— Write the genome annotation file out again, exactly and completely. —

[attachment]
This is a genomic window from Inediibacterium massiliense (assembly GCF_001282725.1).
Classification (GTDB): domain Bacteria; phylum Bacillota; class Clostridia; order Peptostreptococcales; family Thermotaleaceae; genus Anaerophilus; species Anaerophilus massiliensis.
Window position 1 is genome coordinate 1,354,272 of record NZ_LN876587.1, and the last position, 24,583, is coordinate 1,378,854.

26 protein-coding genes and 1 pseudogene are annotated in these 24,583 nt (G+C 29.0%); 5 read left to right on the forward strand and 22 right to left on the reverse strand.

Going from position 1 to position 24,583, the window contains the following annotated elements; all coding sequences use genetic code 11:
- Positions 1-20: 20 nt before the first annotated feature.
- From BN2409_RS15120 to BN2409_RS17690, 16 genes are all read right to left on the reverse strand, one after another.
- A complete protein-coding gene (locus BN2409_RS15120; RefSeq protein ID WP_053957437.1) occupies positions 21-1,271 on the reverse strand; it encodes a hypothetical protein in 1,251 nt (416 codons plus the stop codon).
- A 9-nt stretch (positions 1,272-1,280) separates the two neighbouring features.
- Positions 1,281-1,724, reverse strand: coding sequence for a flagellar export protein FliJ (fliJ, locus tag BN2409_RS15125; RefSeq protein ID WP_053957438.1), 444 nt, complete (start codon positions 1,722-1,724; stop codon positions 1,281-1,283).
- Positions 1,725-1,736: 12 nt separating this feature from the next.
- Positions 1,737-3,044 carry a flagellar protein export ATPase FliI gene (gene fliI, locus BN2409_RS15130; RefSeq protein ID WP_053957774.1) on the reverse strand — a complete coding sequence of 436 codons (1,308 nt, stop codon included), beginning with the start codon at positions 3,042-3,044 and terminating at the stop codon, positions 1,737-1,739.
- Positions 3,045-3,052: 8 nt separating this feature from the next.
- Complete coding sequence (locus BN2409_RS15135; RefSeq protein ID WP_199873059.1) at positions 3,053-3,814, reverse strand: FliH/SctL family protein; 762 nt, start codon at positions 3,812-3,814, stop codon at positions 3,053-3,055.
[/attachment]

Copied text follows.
This is a genomic window from Inediibacterium massiliense (assembly GCF_001282725.1).
Classification (GTDB): domain Bacteria; phylum Bacillota; class Clostridia; order Peptostreptococcales; family Thermotaleaceae; genus Anaerophilus; species Anaerophilus massiliensis.
Window position 1 is genome coordinate 1,354,272 of record NZ_LN876587.1, and the last position, 24,583, is coordinate 1,378,854.

26 protein-coding genes and 1 pseudogene are annotated in these 24,583 nt (G+C 29.0%); 5 read left to right on the forward strand and 22 right to left on the reverse strand.

Going from position 1 to position 24,583, the window contains the following annotated elements; all coding sequences use genetic code 11:
- Positions 1-20: 20 nt before the first annotated feature.
- From BN2409_RS15120 to BN2409_RS17690, 16 genes are all read right to left on the reverse strand, one after another.
- A complete protein-coding gene (locus BN2409_RS15120; RefSeq protein ID WP_053957437.1) occupies positions 21-1,271 on the reverse strand; it encodes a hypothetical protein in 1,251 nt (416 codons plus the stop codon).
- A 9-nt stretch (positions 1,272-1,280) separates the two neighbouring features.
- Positions 1,281-1,724, reverse strand: coding sequence for a flagellar export protein FliJ (fliJ, locus tag BN2409_RS15125; RefSeq protein ID WP_053957438.1), 444 nt, complete (start codon positions 1,722-1,724; stop codon positions 1,281-1,283).
- Positions 1,725-1,736: 12 nt separating this feature from the next.
- Positions 1,737-3,044 carry a flagellar protein export ATPase FliI gene (gene fliI, locus BN2409_RS15130; RefSeq protein ID WP_053957774.1) on the reverse strand — a complete coding sequence of 436 codons (1,308 nt, stop codon included), beginning with the start codon at positions 3,042-3,044 and terminating at the stop codon, positions 1,737-1,739.
- Positions 3,045-3,052: 8 nt separating this feature from the next.
- Complete coding sequence (locus BN2409_RS15135; RefSeq protein ID WP_199873059.1) at positions 3,053-3,814, reverse strand: FliH/SctL family protein; 762 nt, start codon at positions 3,812-3,814, stop codon at positions 3,053-3,055.